Pulmonary Function Is Negatively Correlated With Sputum Inflammatory Markers and Cough Clearability in Subjects With Cystic Fibrosis But Not Those With Chronic Bronchitis*

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Polymorphonuclear neutrophil (PMN)-dominated inflammation is prominent in the airways of subjects with cystic fibrosis (CF) and chronic bronchitis (CB). Interleukin (IL)-8, myeloperoxidase (MPO), and DNA are markers of neutrophilic inflammation. We hypothesized that sputum MPO, DNA, and IL-8 concentrations would negatively correlate with pulmonary function and sputum transportability.


We measured pulmonary function and analyzed sputum IL-8, MPO, and DNA concentrations, as well as the transport properties of sputum samples obtained from 16 subjects with CF and 15 subjects with CB. We also evaluated changes in these measurements in paired sputum samples from these subjects obtained 2 to 12 months apart.


IL-8 and MPO concentrations in the sputum of CF subjects was inversely correlated with FEV1 percent predicted (IL-8: r = −0.40; p = 0.003; MPO: r = −0.38; p = 0.003) and FVC percent predicted (IL-8: r = −0.4; p = 0.02; MPO: r = −0.4; p = 0.02). IL-8 and DNA concentrations were inversely correlated with sputum cough transportability (CTR) [IL-8: r = −0.4; p = 0.02; DNA: r = −0.36; p = 0.048]. Changes in DNA concentration in sputum samples from CF subjects over time were inversely correlated with changes in FEV1 percent predicted (r = −0.58; p = 0.02), FVC percent predicted (r = −0.74; p = 0.002), and CTR (r = −0.59; p = 0.02). There was no correlation among pulmonary function, sputum properties, and inflammatory markers in the sputum from subjects with CB.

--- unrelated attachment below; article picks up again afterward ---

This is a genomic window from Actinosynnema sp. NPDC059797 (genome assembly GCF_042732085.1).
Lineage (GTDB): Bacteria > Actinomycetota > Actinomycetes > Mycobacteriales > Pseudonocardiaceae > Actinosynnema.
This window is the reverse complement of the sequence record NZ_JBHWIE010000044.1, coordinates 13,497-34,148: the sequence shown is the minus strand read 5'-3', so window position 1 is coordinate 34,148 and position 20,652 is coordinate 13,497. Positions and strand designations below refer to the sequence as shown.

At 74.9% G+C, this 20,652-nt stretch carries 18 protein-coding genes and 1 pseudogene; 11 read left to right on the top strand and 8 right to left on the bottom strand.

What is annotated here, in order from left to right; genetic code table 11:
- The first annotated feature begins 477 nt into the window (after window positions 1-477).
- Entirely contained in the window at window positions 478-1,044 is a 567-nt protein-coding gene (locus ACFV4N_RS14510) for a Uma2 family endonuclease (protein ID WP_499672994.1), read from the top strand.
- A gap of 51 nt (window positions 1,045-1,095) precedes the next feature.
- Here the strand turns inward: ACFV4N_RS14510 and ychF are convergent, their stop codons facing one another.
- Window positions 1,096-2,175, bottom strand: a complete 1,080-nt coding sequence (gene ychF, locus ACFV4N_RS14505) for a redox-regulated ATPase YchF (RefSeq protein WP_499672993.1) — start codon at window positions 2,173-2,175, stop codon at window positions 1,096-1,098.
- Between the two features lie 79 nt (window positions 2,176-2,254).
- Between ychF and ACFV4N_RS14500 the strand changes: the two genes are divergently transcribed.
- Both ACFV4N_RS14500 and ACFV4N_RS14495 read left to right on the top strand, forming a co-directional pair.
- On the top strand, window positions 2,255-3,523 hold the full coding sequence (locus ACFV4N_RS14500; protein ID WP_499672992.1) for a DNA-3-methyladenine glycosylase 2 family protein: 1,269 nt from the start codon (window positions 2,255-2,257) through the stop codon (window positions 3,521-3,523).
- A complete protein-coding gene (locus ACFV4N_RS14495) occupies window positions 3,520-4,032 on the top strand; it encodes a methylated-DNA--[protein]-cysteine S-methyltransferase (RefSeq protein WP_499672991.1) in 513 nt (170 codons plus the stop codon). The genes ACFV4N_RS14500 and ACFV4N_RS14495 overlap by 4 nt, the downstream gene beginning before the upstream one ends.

The sputum concentrations of IL-8, MPO, and DNA appear to be closely associated with pulmonary function in subjects with CF but not in subjects with CB.

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